Case histories compare measured wear with predictions of casing wear based on original well data and the statistically based model. The case histories also demonstrate the effect of various drilling parameters on casing wear, and evaluate the effectiveness of non-rotating protectors in preventing casing wear.
The goal of this project was to more accurately quantify casing wear risk by improving casing wear analysis accuracy. To do this, data from a large number of wells was analyzed to generate probabilities for dog-leg severity in common well types and also correlate those to actual backmodeled casing wear factors. The results will allow an engineer to analyze what the expected casing wear might be for an average (P50) horizontal well, and then evaluate the maximum expected wear for a 1 in 10 case (P90), 1 in 20 case (P95), or 1 in 100 (P99) case.
All casing wear software, and torque and drag software as well, use a directional survey to determine the side force or contact force between the drill string and wellbore. These points within a directional survey can be a representation of a planned well path, or it can be taken from actual downhole measurements. The survey points are then connected into a single line representing a best approximation of the wellpath with the information given.
Orazzini, Simone (ENEL Italy) | Kasirin, Regillio Sarijo (Smith Bits) | Ferrari, Giampaolo (Smith Bits, A Schlumberger Company) | Bertini, Alessandro (Smith Bits, A Schlumberger Company) | Bizzocchi, Isabella (Schlumberger Italiana SPA) | Ford, Robert J. (Schlumberger) | Li, Qingxiu (Smith Bits, A Schlumberger Company) | Zhang, Ming (Smith)
Geothermal energy has been use for centuries to satisfy general heating requirements. The modern geothermal plant is powered by production wells drilled to a source rock to produce steam at the surface. Depending on the location and depth, source formation temperatures vary.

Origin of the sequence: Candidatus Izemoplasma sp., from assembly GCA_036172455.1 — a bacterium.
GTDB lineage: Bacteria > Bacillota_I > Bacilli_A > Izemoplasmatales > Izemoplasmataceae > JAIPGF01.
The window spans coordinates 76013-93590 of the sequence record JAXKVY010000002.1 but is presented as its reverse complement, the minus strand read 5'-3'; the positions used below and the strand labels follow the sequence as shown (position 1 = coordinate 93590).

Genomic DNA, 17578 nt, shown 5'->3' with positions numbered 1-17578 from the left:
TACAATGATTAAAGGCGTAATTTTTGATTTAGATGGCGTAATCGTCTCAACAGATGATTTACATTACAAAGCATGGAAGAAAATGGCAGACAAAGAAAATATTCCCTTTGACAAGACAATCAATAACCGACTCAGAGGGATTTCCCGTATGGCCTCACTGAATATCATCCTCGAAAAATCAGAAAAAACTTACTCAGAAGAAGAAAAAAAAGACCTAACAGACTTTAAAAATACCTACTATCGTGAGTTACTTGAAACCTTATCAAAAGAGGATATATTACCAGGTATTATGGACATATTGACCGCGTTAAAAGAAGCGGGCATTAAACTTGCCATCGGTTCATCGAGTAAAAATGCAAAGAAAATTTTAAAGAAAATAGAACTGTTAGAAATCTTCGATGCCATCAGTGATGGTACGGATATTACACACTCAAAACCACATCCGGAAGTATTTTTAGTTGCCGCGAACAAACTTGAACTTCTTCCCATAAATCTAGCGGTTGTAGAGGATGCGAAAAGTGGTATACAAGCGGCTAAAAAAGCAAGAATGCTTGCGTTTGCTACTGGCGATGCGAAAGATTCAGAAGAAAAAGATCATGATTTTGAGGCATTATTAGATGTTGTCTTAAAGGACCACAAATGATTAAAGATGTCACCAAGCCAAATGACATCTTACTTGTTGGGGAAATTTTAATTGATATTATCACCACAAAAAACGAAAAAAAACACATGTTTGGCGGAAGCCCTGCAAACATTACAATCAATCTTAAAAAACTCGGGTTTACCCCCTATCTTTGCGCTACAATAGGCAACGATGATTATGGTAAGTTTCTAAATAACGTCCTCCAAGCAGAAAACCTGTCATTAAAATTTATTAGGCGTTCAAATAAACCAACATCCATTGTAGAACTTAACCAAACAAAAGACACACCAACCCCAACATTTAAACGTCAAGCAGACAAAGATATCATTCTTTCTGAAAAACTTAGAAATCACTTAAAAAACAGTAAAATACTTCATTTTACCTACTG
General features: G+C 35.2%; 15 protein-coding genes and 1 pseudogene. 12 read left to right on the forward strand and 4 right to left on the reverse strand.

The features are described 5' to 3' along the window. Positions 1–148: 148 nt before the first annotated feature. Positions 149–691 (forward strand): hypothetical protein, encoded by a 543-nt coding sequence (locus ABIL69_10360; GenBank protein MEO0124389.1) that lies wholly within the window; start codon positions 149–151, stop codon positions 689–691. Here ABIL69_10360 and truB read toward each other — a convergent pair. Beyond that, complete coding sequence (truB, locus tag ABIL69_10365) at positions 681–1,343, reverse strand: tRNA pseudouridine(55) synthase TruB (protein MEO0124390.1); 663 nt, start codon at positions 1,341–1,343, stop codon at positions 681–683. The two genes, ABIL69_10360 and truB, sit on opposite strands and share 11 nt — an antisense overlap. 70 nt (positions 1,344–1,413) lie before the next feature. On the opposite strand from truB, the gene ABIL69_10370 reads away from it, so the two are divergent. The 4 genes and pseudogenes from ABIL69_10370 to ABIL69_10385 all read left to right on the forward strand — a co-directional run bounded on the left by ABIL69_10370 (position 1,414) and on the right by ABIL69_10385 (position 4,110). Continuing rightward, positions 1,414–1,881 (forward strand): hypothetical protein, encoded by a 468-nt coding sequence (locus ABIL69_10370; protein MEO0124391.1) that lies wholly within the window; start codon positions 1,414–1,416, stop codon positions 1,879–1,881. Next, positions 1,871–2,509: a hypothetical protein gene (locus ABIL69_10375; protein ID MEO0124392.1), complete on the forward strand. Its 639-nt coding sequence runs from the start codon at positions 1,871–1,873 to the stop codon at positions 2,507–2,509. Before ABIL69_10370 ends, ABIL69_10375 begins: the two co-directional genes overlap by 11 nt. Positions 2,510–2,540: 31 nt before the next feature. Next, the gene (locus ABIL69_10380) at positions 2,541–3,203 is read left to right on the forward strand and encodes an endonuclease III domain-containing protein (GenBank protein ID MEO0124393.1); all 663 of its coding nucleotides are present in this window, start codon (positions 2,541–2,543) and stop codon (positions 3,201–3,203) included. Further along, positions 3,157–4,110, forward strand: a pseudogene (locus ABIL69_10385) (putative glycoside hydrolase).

In Italy, the operator must penetrate very hard and abrasive sediment and metamorphic formations to access steam in the granite basement formation. Historically, this was accomplished with a tungsten carbide insert (TCI) roller cone bit (RC). Standard geothermal bits and components, including grease and elastomer seals, are adequate for temperatures up to 150°C (302°F). Beyond these temperatures, the bit's internal components and lubricating material can degrade causing bearing failure limiting on-bottom drilling hours. In the application, the bottom hole temperature is approximately 180°C (350°F) and in some instances it can exceed 280°C (536°F). The extreme heat reduces on-bottom drilling hours leading to multiple bit runs/trips that drive up development costs. The operator required new roller cone technology that would endure the downhole environment.
To solve this challenge, a series of tests were conducted with temperature resistant elastomers and grease compounds in a controlled laboratory environment. The experiments resulted in a new line of roller cone bits equipped with an innovative bearing system that includes new proprietary composite elastomer seals with Kevlar® fabric and a proprietary high temperature grease formula. These innovations increased seal life, lubricity and load capacity at elevated temperatures for HT/HP applications.
The new geothermal bit technology has been run in the Italian application with outstanding results. Compared to standard roller cone products, the high-temperature bits have greatly increased on-bottom drilling hours while reducing total bit consumption and costly tripping for bit change out. Since successful development of the geothermal project is tied to reducing drilling costs, the new bit technology has significantly improved project economics. The authors will discuss development of the high temperature seal and grease compounds for drilling the granite basement source rock. They will also outline changes to the TCI cutting structure, field application, dull grades and bit performance data.
The Larderello area of central Italy (Figure 1) is geologically active and known for its geothermal productivity.1 The first evidence of organized use of the geothermal resource dates back to the 3rd century BC when the Romans used its hot sulfur springs for bathing. In 1817 a group of entrepreneurs led by Francois de Larderel used steam heated cauldrons to extract boric acid (H3BO3) from volcanic mud. The Grand Duke of Tuscany (Leopold II) was a supporter of Larderel's technique and in 1827 built a town for the factory workers named Larderello in honor of Larderel's contribution to the area.2
In 1904 an experiment using steam emerging from surface vents was used to run a rudimentary generator that produced enough electricity to power five light bulbs. It was the first ever practical demonstration of geothermal power. In 1913 the region's first geothermal power plant went into operation and by 1944 five geothermal generating stations were up and running with a combined capacity of 127 MWe.